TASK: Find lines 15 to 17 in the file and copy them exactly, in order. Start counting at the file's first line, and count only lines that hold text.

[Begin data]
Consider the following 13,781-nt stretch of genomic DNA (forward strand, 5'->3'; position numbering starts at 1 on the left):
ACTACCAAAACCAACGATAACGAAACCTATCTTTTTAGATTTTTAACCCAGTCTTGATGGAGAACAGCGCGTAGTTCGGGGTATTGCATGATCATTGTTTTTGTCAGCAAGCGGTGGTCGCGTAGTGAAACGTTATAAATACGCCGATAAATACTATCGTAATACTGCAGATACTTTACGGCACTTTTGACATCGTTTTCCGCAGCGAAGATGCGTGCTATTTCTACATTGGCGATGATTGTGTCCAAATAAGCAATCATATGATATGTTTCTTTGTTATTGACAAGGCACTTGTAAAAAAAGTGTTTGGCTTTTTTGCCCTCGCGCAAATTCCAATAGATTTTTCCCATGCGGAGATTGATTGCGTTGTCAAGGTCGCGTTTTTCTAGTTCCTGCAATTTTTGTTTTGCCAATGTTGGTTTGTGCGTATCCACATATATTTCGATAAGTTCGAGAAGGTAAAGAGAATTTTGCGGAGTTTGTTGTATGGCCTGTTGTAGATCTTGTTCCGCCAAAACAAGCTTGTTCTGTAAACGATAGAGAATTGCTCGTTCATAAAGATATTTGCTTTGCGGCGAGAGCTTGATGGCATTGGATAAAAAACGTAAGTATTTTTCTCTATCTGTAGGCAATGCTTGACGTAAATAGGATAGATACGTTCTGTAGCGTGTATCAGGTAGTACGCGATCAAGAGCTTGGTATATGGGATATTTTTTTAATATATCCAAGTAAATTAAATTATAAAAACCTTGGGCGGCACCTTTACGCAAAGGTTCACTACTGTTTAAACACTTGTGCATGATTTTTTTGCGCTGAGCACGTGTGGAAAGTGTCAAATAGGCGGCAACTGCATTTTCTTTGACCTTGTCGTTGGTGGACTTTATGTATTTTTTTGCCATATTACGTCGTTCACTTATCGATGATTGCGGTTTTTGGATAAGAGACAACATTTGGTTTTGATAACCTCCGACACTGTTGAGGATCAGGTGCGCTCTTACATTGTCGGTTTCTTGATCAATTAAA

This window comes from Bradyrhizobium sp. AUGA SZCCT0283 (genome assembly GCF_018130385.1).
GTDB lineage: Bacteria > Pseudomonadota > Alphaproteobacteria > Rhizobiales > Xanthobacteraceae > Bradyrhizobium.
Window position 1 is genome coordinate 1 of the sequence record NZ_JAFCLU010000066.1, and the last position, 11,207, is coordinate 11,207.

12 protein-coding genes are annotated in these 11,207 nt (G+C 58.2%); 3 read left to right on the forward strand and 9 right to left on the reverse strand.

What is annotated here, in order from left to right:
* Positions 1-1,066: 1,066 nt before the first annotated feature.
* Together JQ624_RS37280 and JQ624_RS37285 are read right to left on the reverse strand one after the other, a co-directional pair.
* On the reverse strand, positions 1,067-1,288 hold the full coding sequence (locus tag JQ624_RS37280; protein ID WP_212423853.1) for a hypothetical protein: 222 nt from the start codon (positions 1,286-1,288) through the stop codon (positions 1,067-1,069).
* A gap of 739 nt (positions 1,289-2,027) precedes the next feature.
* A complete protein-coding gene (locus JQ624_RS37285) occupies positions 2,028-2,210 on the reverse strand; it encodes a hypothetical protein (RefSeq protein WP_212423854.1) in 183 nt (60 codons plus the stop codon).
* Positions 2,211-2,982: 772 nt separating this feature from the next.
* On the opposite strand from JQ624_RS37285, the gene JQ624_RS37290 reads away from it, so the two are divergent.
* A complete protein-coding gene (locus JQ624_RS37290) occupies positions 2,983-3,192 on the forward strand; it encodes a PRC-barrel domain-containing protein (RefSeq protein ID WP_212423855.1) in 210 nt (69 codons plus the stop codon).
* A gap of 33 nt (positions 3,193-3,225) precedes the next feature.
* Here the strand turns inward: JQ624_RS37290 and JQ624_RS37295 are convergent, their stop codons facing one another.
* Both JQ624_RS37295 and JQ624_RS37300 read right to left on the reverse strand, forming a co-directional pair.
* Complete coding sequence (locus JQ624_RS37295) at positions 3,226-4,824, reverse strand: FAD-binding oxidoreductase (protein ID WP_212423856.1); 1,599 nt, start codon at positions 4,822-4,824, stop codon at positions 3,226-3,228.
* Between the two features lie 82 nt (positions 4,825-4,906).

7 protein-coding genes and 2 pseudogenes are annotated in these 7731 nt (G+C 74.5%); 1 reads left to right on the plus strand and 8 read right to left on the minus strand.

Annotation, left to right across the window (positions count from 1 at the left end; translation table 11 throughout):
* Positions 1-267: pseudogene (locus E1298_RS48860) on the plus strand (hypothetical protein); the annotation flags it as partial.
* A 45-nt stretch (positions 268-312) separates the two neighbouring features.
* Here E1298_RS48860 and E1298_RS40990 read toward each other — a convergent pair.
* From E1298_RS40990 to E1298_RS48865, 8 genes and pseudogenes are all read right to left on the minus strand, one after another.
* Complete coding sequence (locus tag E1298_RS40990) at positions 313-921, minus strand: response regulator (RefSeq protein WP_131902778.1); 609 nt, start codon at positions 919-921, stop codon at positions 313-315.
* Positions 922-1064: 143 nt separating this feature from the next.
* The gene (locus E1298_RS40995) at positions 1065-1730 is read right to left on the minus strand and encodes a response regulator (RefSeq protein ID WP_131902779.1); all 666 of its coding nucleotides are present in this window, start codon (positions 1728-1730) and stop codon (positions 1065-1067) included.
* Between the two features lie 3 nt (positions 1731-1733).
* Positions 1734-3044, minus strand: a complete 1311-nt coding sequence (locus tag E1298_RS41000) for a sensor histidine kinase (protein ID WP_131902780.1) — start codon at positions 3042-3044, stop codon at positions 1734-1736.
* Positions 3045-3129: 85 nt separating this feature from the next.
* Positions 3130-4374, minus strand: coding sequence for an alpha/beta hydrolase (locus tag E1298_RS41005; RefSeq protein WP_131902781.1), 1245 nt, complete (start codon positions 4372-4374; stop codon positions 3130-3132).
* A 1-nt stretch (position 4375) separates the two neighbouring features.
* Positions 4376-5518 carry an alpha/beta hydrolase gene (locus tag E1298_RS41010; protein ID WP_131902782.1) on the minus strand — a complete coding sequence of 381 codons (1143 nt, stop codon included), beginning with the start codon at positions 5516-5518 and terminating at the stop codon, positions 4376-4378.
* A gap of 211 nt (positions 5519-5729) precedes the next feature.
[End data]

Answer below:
* A complete protein-coding gene (locus JQ624_RS37290) occupies positions 2,983-3,192 on the forward strand; it encodes a PRC-barrel domain-containing protein (RefSeq protein ID WP_212423855.1) in 210 nt (69 codons plus the stop codon).
* A gap of 33 nt (positions 3,193-3,225) precedes the next feature.
* Here the strand turns inward: JQ624_RS37290 and JQ624_RS37295 are convergent, their stop codons facing one another.